Great Forgotten Songs #25 – Badfinger “Midnight Caller”
Badfinger was a British power pop band, considered one of the most promising rock bands of the late 1960s, being part of the Apple label. The members experienced the taste of success in England and the United States, even more than many other bands dared to dream. Until 1969 it was called The Iveys, as well as one of the songs of the album released that year.
They had an expressive collection of hits like Come And Get It (given to them by Paul McCartney), No Matter What, Day After Day, Baby Blue, Without You, among many others, but in spite of all that, they could not enjoy the success of their work, having a troubled and even tragic history. After years of touring and numerous legal proceedings (which only served to enrich some lawyers), the band’s creative leaders – Pete Ham and Tom Evans – ended up at different times by committing suicide.
In 1970 they recorded the No Dice album, which included songs such as No Matter What (among the top 10 in worldwide charts), We’re For The Dark, Believe Me and Without You, which became worldwide known in the voice of Harry Nilsson – stayed for 4 weeks first in the United States – and was later re-recorded by artists of the caliber of Mariah Carey, Air Supply and Paul Anka, and Midnight Caller (hit vocals by Tim Hardin), the amazing tune you can hear below.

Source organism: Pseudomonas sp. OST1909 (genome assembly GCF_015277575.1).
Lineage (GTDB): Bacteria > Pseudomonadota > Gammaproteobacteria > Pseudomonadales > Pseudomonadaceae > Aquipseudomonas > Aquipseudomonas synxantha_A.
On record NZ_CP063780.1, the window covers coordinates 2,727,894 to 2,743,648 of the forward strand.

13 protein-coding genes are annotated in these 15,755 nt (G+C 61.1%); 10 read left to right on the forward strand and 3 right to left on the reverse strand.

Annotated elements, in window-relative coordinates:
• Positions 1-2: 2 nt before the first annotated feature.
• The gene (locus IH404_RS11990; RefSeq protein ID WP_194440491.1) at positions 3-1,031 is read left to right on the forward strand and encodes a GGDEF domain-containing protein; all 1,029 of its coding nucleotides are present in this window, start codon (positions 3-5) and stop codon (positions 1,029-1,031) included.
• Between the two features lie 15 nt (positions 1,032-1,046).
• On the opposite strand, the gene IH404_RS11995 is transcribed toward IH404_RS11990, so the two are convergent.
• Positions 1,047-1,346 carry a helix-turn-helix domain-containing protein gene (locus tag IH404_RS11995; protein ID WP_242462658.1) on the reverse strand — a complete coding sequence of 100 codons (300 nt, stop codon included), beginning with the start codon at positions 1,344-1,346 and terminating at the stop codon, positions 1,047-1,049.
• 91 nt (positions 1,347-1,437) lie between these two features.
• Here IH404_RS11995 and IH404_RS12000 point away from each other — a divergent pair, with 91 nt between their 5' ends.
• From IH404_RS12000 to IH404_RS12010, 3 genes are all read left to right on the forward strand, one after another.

Check it out:
“Midnight Caller” by Badfinger
No Dice (1970)
Still in 1970, Stan Polley took over as group entrepreneur. Polley had a lot more experience than former businessman Bill Collins. Despite this, the band was very fond of Collins and tried to get him to continue managing some of the business, but Collins did not accept it.
Polley rearranged the band’s finances and was supposed to be securing their future, but in the end they did not see the color of the money.
At that time the band began to live with wives, children and girlfriends in a house, in community, living with a very short allowance given by Polley. According to the businessman, the bulk of the money would be invested in equipment and in the publicity of the band and this justified the short allowance. Tom Evans, Joey and Mike made severe criticisms of Stan for this. However, Pete Ham had full confidence in Polley and it was all for that.
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